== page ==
2016 Facilities & Destinations SuperBook

Page 128

Due Diligence on F&B 6 measures for managing attendees’ dietary needs By Tracy Stuckrath, CSEP, CMM, CHC


ntil recently, we didn’t think much about the food we served at events. A catering menu from Atlanta looked just like the one from Washington, DC, Johannesburg, London and Dubai. Our main consideration was making sure we didn’t serve the same thing we did yesterday. Today, food and beverage planning has become much more complicated. A growing number of guests follow a strict diet, whether it’s because of food allergies, celiac disease, diabetes, religious beliefs or lifestyle choices. With a little bit of knowledge and by asking the right questions, you can cater to your attendees’ dietary needs without much difficulty, whether you’re planning a cruise, safari, conference, product launch, employee recognition event or a wellness incentive.

KEY definitions

and type of meals served, but also a list of special dietary requests made during registration and onsite.


Ask attendees about their dietary needs during registration. As much as possible, use check boxes instead of calling for open-ended responses to show that you are asking about restrictions rather than preferences.


Work with chefs to create delicious menus that can be eaten by the general population as well as those with dietary restrictions. If the food is tasty, few will notice or care that it contained no gluten or dairy, for example.

Provide attendees


Put a meal-ticket system in place. Provide attendees with meal tickets to communicate to service staff about their dietary restrictions. And label buffet items with the top eight to 14 allergens and preferences.

with meal tickets to A food allergy is a serious and sometimes fatal medical condition caused by eating, touching or inhaling a communicate to particular ingredient. While many foods can cause an service staff about allergic reaction in different people, eight of them cause 90 percent of all allergic reactions: wheat, egg, soy, milk, their dietary Document and verify all peanuts, tree nuts, fish and shellfish (crustaceans). Overall, special-meal requests in BEOs restrictions. there are more than 160 known food allergens; some of the and at pre-cons, along with the less common ones are banana, nickel, onion, celery and agreed-upon serving procedures garlic. for them. When dealing with a possibly life-threatening situation, People with celiac disease or gluten sensitivity must avoid you can’t over-communicate your attendees’ needs. gluten, which is found in wheat, rye and barley. Note that a gluten intolerance caused by celiac disease differs from a wheat allergy. After the event, survey attendees and speak with caterers Vegetarians do not consume animals but do eat animal to confirm that the meal service went as planned, and that byproducts such as eggs, milk and honey. Vegans avoid the everyone received meals that were safe and satisfying. Find out byproducts, too. how many special meals were served and if others were requested, People who have chosen the Paleo Diet refrain from consuming to keep tabs on the “I’ll have what she’s having” phenomenon. grains, legumes (such as soy and peanuts), milk, refined sugar, potatoes, processed foods, refined vegetable oils and alcohol. Meetings and events are designed to educate, recognize, Religious diets are very common among attendees. Muslims motivate and inspire. I believe that providing healthy, delicious who keep a halal diet avoid alcohol, pork, carnivorous animals food that is safe for all attendees to eat is possibly the most and birds of prey. The latter includes falcon, vulture, buzzard and motivating thing a meeting planner can do. osprey, which are not an issue in meeting menus. Kosher guests do not eat pork, rabbit, fish without scales, shellfish or birds of A speaker, consultant and meetings industry trainer, Tracy prey. They also do not eat dairy products and meat in the same Stuckrath is Founder & Chief Connecting Officer of Thrive! meal. Additionally, generally all the food, except for whole raw Meetings & Events. She specializes in educating the fruits and vegetables, must be certified kosher. hospitality industry on how to reduce risk, maximize budgets Once you have understood common dietary needs, and improve customer experience through safe, delicious and I recommend the following steps to ensure the accuracy of special healthy food and beverage events. Based in Atlanta, Tracy was meals — and the safety of your attendees. named one of the top 25 women in the meetings industry in 2015 and a 2014 Meetings Trendsetter. Include a detailed F&B history in your RFPs when selecting hotels and caterers. This should not only include the number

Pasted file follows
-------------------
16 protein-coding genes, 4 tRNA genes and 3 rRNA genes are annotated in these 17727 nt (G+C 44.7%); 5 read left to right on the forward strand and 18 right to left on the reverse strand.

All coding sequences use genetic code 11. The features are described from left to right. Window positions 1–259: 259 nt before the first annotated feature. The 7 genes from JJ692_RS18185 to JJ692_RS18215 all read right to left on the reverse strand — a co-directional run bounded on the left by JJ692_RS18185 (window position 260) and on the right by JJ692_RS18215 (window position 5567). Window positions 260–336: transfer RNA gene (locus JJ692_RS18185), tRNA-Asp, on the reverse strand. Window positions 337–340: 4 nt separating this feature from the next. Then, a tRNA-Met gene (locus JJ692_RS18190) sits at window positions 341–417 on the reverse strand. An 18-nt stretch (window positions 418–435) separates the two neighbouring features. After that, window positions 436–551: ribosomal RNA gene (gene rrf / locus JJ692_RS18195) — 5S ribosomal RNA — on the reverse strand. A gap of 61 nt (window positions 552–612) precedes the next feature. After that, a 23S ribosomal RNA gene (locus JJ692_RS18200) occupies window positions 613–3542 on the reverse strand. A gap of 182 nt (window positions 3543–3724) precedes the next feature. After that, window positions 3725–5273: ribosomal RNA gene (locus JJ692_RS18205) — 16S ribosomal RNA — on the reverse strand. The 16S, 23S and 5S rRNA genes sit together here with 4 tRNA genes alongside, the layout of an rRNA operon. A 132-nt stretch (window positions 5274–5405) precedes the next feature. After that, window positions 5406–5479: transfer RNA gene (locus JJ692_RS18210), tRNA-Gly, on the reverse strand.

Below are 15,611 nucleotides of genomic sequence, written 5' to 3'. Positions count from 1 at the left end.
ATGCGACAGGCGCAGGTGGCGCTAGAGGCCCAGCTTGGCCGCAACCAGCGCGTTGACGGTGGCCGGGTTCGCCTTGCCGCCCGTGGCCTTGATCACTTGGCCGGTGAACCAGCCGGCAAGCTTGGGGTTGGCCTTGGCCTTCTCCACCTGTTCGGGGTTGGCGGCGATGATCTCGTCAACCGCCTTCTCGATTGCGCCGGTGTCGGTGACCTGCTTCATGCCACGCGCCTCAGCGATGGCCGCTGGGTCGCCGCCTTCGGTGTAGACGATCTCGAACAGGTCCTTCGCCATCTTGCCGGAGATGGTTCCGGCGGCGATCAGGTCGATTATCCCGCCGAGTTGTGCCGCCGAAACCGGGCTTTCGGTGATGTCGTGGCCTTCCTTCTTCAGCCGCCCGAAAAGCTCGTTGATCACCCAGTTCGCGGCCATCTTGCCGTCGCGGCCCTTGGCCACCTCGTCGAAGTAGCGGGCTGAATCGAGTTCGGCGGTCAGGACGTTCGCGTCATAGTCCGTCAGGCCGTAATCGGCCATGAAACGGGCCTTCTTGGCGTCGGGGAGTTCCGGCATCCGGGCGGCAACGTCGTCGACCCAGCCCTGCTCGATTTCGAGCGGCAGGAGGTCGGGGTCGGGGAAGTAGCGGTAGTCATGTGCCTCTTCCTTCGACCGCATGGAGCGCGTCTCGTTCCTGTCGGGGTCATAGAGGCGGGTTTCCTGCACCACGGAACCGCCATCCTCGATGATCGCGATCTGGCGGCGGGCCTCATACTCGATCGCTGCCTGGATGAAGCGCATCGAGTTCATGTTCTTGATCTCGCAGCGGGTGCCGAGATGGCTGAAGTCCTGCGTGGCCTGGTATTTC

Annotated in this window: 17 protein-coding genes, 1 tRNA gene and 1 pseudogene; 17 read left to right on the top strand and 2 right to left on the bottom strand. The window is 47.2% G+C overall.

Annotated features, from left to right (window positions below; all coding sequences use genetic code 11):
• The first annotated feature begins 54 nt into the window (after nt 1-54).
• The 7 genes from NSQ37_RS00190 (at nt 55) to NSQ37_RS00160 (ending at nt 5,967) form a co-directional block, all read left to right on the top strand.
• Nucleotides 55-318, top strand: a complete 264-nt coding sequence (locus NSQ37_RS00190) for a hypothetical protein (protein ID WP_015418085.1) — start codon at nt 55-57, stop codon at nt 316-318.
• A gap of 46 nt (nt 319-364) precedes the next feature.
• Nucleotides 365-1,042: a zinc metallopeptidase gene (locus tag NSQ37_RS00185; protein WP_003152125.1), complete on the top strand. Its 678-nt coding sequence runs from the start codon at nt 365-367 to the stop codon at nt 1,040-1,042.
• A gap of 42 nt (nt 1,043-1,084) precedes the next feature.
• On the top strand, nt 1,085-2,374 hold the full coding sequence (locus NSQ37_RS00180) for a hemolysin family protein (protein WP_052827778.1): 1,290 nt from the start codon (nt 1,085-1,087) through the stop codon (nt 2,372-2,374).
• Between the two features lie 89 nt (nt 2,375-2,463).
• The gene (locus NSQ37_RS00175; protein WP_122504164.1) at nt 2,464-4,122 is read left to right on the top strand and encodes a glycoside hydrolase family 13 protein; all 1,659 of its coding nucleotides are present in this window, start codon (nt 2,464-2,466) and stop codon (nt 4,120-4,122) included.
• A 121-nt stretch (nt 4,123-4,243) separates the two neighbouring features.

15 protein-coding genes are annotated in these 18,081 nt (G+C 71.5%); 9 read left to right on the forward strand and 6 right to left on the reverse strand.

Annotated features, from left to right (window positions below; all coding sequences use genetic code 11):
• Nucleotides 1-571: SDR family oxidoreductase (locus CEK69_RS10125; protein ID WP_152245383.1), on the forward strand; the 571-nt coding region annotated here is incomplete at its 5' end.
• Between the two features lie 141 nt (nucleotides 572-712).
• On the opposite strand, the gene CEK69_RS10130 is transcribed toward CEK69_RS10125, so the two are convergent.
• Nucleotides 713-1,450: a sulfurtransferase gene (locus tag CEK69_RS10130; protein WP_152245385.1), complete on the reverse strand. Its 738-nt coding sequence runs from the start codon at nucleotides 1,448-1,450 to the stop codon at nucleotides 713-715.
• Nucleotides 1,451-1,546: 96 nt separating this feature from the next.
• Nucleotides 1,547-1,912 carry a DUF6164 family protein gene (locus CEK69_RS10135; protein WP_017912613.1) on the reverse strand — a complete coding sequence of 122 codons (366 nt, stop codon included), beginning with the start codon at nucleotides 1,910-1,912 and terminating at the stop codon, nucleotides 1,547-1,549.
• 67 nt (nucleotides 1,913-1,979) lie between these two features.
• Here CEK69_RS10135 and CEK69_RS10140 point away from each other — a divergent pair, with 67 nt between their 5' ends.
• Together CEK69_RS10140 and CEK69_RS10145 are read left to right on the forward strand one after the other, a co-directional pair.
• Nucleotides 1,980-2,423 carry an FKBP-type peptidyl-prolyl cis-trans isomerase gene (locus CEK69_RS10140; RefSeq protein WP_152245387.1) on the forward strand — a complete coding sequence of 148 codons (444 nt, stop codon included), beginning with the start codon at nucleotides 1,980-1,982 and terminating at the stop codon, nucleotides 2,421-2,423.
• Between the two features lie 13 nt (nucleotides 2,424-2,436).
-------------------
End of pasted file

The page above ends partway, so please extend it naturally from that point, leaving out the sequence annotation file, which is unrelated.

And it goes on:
Facilities & Destinations 2016 Superbook

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